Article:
< < <
Date Index
> > >
Re: Wallerstein on the Future
by Threehegemons
15 September 2002 22:14 UTC
< < <
Thread Index
> > >
I found these comments by Wallerstein (from commentary earlier quoted by 
Khaldoun) also relevant:

<Let us start with those who are called the hawks in the U.S. administration, 
and who now seem to call the tune. They will say that they have cut through the 
wishy-washy kind of support upon which the U.S. has long relied, and are 
asserting - for the first time in over 50 years - the only kind of policy that 
will guarantee the national interests of the United States. They believe that 
the U.S. not only has the right to engage in preemptive action but the moral 
duty to do so. They know it discomforts many people and many governments. But 
they believe, as Secretary Rumsfeld said last week, that if the United States 
decides something is right to do and then does it, others will see that it was 
right and will eventually support it. Unilateralism, for the hawks, is neither 
wrong nor imprudent; on the contrary, it is the path of wisdom. 

<Which others is Rumsfeld talking about? He is talking about all those who, 
claiming to share U.S. values, hesitate at the image of unilateralism and urge 
a return to "multilateralism": in the United States, Republican stalwarts like 
James Baker, the Clintonites; elsewhere all those in Canada and western Europe, 
who are the traditional allies of the United States; the so-called moderates in 
the Islamic world. Rumsfeld feels their objections are all puff and when the 
dragon emits his flames, they will all crumble. Is Rumsfeld right about how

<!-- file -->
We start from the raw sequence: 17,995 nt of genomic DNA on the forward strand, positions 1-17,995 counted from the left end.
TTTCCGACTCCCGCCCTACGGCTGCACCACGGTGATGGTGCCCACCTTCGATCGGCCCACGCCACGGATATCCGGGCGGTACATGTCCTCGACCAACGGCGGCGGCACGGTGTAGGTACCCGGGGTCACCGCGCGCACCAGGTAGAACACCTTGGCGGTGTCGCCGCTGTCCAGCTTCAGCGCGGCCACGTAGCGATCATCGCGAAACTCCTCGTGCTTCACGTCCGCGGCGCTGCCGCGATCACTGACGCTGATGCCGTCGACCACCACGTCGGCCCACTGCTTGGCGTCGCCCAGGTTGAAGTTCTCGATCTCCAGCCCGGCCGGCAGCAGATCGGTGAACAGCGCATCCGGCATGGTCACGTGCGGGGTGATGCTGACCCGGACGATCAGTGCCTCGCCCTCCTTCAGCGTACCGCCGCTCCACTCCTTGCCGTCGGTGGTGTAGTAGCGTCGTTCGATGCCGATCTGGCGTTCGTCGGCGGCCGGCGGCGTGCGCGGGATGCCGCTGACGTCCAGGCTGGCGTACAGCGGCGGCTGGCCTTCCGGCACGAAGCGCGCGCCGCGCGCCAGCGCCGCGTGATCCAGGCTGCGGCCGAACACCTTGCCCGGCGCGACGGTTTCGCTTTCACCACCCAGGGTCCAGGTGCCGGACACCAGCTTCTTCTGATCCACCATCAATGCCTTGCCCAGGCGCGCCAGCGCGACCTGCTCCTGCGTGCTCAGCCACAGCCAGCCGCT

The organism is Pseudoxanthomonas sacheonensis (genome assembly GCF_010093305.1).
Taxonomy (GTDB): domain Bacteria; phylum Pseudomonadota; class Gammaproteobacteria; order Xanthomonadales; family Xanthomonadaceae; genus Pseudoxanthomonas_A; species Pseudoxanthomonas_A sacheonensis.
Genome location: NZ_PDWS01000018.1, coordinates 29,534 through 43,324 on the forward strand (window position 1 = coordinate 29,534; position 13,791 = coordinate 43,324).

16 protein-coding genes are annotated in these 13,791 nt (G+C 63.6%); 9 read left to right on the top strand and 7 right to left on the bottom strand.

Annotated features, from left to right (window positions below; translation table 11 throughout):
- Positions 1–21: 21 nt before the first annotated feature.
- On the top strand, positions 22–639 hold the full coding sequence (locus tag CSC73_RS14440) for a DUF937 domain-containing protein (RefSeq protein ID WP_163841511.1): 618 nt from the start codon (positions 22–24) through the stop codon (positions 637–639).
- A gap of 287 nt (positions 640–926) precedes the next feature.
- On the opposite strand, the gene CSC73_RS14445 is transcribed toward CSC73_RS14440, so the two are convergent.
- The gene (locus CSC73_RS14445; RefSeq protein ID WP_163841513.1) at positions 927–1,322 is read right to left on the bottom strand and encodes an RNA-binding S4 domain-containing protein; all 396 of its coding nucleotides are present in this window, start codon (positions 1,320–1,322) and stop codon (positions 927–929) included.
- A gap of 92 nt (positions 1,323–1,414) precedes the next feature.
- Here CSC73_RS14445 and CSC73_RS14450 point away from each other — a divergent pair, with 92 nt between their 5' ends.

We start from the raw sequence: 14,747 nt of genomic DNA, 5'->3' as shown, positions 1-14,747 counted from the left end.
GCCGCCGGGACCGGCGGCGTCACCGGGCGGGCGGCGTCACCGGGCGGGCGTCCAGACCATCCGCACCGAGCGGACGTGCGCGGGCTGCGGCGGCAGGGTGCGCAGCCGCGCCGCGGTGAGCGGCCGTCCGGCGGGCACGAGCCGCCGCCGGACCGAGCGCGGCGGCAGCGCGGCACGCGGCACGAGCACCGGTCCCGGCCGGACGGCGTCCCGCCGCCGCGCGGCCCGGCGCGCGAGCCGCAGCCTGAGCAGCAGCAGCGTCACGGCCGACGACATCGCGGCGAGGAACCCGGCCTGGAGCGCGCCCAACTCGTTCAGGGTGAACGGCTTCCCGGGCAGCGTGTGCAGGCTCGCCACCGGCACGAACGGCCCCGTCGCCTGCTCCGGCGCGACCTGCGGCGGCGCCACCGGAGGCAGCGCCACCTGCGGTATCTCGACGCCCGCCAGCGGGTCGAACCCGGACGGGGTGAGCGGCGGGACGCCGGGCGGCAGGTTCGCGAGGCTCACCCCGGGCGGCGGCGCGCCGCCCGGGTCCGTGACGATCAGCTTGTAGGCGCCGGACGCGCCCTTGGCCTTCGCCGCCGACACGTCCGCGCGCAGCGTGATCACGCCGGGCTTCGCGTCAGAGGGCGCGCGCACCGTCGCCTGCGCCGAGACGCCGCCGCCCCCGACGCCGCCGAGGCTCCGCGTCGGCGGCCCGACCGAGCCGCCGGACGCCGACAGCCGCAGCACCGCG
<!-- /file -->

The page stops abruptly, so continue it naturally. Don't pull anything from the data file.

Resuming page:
they will act when they are largely ignored? We shall see, although he is 
probably right in part. Some of them are already crumbling, and are merely 
asking for a facade of consultation so that they may then assent.

If you ask the moderates in the Islamic world, they seem to be shaking their 
heads over the madness of the hawks. They live daily in touch with their local 
reality. They know the limits of their own power. They know also, better than 
the United States, the limits of U.S. power in their region. For them, it is a 
bit like Samson pulling down the temple. They are under the roof and will be 
crushed as well. But they also know their voices amount to little in Washington 
today. No doubt, many of them are putting their personal fates in the hands of 
Allah and perhaps some Swiss bankers as well.>

I suspect that as (if? we can still hope) the war begins, all serious 
reservations about the war in the US will disappear.  The anti-war movement 
will shrink to that ten percent of the population who opposed war in 
Afghanistan, the sort of people (like myself) closer to Ralph Nader than anyone 
in a major office in the US, the sort of people who can be ignored without 
serious political consequence.  So long as there are not large numbers of US 
casualties, this will remain the case.

I suspect most Western European leaders will support Bush.  Its not easy to 
actually break with the US when it has declared a war.  But I wonder about the 
European 'street'.  Will Western European leaders be able to ignore the large 
protests likely to erupt?

(And let's not forget, the 'clash of civilizations' isn't only geographical.  
France has already warned the US that it doesn't want to further inflame 
tensions between its Muslim and Jewish populations.  And the US faces a similar 
situation, on a smaller scale).

Clearly, the pro-Western regimes in the Mid-East have it worst.  They can't 
really not support the US, but the consequences for them are likely to be grim.

And what of the rest of the world?  Russia has already signed on for its own 
pre-emptive strike, India and China are likely tempted...  Where will some sort 
of powerful alternative emerge from?

Steven Sherman

< < <
Date Index
> > >
World Systems Network List Archives
at CSF
Subscribe to World Systems Network < < <
Thread Index
> > >